Urgency will, I am sure, mean discontinuity in our energy system. But it must not give rise to panic. Such a fundamental change to our global economy calls for an approach that is honest, based on evidence and as low on regrets as possible.

Because the inescapable reality is, even as we pursue all and every low carbon alternative, oil and gas still account for 54% of the world’s energy needs. Indeed we should never forget that our ability to harness these resources has delivered incredible human progress and improvements in our quality of life.

The question for those companies working in oil and gas is whether everything possible is being done to tackle fugitive emissions of methane – a potent greenhouse gas – and bring on vital CCUS to move us more quickly towards net zero? The engineering capabilities are certainly there, as are the financial weight and the proven ability to deliver globally and at scale.

As an engineer who spent half his career in oil and gas and the other in the power sector, I’m a big believer in human ingenuity and our ability to solve big challenges through technology.  I’ve seen it first-hand time and again. Professionals in energy have changed the world before and I am confident 2020 will be a year in which we show we will do it again.

IP Week 2020 programme and registration details are at www.ipweek.co.uk

This article was first published in Energy World and Petroleum Review, February 2020

Keeping the lights on and emissions down: Comms and the energy sector

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Nick Turton MCIPR, External Affairs Director at the Energy Institute 

From behaviour change to crisis management to global advocacy, Nick Turton MCIPR delves into recent polling among senior communication professionals in energy and climate change.

Energy is all about molecules and electrons, right? It’s the stuff of engineers and scientists, of big power stations and oil platforms? Well, that’s certainty partly true. But look a little closer. Consider these three moments from the past year:

  • On 27 June, legislation completed its passage through Parliament requiring the UK to end its contribution to climate change entirely by reducing greenhouse gas emissions to net-zero by 2050.
  • On 9 August, a freak set of events on the UK electricity grid led to the loss of power to more than a million customers, with knock on consequences for trains across the South East, Ipswich hospital and Newcastle airport.
  • On 13 December, the UK was formally confirmed as chair of the most significant global climate negotiations since the Paris Agreement, to culminate in hosting the COP26 conference in Glasgow in November this year.

In different ways, they serve to illustrate how central professional communication and communicators have become to the field of energy and climate change, and in diverse ways.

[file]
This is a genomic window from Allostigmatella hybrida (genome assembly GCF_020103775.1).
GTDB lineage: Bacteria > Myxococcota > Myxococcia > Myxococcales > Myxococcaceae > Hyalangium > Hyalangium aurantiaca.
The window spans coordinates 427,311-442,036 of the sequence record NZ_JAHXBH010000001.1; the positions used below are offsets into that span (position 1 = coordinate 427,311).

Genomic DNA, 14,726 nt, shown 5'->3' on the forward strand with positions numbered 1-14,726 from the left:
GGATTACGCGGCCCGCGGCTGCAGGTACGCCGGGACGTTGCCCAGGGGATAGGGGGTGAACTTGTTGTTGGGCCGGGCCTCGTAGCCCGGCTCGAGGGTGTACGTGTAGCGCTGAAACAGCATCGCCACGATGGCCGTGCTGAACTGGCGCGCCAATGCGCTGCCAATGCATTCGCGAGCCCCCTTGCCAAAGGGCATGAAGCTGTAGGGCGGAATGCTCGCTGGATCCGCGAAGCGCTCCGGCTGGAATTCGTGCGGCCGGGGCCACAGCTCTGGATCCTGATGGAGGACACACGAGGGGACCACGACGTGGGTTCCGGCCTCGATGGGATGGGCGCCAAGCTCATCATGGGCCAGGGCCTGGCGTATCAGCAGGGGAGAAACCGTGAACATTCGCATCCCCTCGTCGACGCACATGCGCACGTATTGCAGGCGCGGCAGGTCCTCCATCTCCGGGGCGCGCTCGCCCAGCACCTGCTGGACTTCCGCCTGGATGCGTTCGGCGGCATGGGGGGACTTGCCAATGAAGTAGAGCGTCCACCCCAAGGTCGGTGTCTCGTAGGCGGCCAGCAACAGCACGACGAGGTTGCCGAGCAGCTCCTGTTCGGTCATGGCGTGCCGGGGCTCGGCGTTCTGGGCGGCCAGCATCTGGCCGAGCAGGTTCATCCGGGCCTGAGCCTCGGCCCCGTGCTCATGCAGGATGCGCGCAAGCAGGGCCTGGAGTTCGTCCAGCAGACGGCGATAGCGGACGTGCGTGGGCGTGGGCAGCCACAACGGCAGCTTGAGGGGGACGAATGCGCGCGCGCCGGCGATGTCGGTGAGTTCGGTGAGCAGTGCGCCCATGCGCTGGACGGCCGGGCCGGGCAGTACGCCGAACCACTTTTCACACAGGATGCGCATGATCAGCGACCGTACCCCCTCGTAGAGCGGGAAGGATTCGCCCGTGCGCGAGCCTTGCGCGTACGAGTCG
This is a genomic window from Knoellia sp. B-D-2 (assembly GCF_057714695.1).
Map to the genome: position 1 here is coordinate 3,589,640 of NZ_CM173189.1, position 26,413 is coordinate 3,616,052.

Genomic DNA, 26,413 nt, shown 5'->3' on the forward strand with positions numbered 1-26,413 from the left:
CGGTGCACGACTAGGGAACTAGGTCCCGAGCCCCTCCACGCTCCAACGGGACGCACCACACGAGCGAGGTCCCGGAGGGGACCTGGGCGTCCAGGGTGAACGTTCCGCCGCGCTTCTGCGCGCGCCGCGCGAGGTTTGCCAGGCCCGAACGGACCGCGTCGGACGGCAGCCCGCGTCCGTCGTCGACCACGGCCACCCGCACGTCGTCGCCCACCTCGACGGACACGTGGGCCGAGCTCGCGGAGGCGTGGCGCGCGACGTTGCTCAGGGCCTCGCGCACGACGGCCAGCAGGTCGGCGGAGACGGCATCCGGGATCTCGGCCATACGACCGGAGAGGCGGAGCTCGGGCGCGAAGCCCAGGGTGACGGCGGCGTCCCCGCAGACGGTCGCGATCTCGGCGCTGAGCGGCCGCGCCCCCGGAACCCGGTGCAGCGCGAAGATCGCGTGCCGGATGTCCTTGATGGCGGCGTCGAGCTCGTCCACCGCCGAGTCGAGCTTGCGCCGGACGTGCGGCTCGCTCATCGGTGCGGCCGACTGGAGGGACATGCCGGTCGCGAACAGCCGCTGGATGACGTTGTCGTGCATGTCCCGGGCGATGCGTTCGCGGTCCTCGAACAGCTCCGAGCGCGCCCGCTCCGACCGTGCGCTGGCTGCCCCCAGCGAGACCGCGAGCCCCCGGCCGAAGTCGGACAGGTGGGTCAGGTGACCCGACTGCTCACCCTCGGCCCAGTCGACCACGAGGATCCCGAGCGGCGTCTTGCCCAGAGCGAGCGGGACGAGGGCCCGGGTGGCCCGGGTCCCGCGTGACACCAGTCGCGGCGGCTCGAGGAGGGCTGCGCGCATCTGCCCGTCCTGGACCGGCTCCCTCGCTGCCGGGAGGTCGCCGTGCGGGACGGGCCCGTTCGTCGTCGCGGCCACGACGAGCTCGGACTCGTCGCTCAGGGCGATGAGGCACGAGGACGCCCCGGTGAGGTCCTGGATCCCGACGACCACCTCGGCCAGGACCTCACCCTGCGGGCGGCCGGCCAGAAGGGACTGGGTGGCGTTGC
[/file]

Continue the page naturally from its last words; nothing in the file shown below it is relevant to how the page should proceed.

The net-zero target will call for sophisticated skills in consumer engagement to bring about far-reaching changes in how we live our lives.  According to the Government’s expert advisers at the Committee on Climate Change, behaviour change will be needed to achieve up to two thirds of the cuts in emissions required over the next three decades.

As for the blackout, well, as crises go, it’s up there. Customer relations, PR, corporate affairs, internal and other communication teams within affected organisations will have been working frantically to manage the operational, reputational and financial fallout.

Lastly, COP26 will demand unparalleled diplomatic efforts, with professionals skilled in coalition building and global advocacy needed to pull off a global emission-cutting deal capable of averting the worst of the climate emergency.

These are just three instances, but recent polling by the CIPR’s Energy Leadership Platform of senior professional communicators working in energy and climate change suggests the ask is huge, the skills diverse and, perhaps more than anything, they’ve got their work cut out.

Despite the apparent growth in concern about the climate emergency, some 95% of those surveyed believe the general public has a weak understanding of the energy system and the challenges it faces. The mainstream media also fares badly on 67%. This contrasts, not surprisingly, with the scientific and engineering community which is seen as having by far the strongest understanding of the issues.

Not only that, but financial matters appear to trump bigger planetary concerns. The cost to the consumer is seen as the number one barrier to public acceptance of the changes needed to bring about the energy transition. And executive pay is singled out by 70% of respondents as having the most detrimental impact on the sector’s overall social licence to operate, followed by prices.

This same polling also sheds light on how senior professionals feel about the status and state of their profession within the energy world. Most positively, three quarters of those surveyed believe communication is valued at the top of their organisations as a function akin to legal, accountancy and engineering. The picture is also positive in terms of how much the wider workforce values the function, though less so, on 58%.

In two thirds of organisations, the most senior communications professional is at Director or CEO level and, in most of those cases, the profession is also represented at board level.